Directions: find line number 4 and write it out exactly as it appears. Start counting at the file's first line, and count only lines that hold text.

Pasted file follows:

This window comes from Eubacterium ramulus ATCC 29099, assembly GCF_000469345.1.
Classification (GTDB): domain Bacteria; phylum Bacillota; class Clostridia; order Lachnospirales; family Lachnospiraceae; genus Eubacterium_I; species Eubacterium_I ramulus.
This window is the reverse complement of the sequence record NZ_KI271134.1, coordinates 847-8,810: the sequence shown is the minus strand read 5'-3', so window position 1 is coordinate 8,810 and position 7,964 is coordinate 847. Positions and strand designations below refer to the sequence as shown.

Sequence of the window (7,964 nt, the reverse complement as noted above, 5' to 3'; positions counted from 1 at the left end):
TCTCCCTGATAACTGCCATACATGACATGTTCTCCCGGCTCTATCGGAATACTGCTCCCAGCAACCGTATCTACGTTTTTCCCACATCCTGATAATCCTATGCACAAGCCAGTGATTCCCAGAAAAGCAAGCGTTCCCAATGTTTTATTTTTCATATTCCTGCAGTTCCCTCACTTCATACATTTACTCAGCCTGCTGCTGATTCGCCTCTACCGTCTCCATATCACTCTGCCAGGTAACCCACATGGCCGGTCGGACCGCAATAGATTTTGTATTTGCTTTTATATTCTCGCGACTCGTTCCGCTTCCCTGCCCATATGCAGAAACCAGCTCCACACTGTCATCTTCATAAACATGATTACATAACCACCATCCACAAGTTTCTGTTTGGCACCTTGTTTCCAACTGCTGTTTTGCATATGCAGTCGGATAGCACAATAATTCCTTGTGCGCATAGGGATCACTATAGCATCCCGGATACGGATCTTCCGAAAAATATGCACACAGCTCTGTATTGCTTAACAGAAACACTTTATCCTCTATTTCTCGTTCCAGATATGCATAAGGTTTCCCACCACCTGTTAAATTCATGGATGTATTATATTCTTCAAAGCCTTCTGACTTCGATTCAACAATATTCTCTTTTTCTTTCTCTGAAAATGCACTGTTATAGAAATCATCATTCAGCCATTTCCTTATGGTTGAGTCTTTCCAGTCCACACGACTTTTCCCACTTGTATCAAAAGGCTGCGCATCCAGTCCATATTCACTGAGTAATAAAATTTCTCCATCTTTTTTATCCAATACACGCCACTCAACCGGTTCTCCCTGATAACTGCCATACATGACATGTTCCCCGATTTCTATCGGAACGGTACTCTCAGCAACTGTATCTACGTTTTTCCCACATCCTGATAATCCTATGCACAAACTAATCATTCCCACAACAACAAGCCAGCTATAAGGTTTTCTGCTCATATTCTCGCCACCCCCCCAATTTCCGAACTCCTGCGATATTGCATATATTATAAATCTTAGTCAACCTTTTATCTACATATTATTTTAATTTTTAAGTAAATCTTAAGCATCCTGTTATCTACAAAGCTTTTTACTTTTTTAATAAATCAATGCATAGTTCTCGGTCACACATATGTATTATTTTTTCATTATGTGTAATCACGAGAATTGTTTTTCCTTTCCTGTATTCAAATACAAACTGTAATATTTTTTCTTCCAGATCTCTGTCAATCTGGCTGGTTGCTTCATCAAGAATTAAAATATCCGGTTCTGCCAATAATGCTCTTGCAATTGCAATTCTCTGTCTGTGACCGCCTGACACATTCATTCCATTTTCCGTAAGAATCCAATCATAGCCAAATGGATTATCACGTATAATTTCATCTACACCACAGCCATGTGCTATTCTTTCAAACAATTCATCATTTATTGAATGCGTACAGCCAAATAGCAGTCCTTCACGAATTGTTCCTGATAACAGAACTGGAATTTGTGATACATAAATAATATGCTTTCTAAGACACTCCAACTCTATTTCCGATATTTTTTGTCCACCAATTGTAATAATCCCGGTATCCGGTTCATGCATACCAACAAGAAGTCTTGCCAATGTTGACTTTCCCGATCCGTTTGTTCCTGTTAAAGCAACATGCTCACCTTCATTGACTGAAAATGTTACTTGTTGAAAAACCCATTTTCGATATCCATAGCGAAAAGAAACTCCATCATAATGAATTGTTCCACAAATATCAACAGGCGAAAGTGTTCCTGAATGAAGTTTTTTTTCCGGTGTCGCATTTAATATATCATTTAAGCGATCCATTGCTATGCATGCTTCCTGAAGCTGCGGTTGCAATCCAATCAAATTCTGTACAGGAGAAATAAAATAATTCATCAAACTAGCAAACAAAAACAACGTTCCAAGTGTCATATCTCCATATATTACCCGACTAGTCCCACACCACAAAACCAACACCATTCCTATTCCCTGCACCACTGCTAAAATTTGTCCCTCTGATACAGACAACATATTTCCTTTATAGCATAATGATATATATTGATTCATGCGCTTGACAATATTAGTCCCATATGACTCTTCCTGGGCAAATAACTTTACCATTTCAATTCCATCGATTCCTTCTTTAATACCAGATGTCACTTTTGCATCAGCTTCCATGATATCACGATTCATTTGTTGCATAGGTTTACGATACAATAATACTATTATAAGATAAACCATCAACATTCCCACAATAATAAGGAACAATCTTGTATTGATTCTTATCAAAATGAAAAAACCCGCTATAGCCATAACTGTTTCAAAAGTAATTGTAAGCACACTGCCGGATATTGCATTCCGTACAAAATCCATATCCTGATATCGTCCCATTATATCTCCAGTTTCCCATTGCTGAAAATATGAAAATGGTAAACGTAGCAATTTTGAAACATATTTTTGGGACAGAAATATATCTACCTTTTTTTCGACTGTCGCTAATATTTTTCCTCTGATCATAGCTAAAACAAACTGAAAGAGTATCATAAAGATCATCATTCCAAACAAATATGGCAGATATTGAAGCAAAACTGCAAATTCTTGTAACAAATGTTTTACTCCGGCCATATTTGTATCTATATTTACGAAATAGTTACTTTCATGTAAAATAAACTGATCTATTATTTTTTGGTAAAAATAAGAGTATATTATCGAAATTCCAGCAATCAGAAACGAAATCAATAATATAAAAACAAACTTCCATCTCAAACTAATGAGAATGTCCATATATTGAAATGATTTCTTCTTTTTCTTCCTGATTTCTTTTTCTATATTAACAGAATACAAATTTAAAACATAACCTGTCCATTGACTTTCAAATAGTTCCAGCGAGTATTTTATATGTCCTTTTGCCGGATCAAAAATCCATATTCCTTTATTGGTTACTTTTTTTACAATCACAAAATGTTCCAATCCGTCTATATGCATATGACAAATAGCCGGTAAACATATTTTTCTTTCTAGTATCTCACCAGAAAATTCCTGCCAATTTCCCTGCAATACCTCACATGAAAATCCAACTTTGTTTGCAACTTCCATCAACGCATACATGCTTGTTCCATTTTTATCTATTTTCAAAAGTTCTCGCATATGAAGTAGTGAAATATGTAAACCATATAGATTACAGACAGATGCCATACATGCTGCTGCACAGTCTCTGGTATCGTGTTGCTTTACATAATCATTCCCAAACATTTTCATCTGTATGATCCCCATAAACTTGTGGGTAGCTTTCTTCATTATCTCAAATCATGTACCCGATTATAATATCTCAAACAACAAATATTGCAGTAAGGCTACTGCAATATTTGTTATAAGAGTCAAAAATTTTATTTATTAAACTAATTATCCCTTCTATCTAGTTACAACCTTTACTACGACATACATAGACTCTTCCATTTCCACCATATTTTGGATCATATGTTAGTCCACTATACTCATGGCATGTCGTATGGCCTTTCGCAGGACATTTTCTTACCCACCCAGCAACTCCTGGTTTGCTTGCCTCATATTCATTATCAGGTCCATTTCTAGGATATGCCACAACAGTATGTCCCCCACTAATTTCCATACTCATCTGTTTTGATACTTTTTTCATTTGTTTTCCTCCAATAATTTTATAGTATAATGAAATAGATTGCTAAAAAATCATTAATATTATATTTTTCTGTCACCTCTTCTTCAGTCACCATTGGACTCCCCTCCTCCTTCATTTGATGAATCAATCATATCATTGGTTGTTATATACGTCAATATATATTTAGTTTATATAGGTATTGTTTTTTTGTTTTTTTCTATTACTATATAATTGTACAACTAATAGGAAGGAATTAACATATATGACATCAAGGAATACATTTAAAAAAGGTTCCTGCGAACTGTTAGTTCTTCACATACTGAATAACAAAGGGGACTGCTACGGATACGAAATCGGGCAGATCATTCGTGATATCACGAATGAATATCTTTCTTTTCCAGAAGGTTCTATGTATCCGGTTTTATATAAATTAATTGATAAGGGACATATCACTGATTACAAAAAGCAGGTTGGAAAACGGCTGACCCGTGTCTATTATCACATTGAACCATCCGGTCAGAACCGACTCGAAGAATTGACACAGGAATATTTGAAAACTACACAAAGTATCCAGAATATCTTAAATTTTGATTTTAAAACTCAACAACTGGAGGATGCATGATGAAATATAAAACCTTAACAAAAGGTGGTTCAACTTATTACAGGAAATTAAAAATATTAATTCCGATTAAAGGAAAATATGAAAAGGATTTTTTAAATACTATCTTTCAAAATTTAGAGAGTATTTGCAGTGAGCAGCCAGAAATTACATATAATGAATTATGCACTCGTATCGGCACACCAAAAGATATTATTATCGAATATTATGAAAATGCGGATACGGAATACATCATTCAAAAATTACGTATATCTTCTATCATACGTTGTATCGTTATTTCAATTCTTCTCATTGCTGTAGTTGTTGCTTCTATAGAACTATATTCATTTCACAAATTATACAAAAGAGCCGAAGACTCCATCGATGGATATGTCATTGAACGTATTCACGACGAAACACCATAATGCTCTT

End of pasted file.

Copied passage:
Sequence of the window (7,964 nt, the reverse complement as noted above, 5' to 3'; positions counted from 1 at the left end):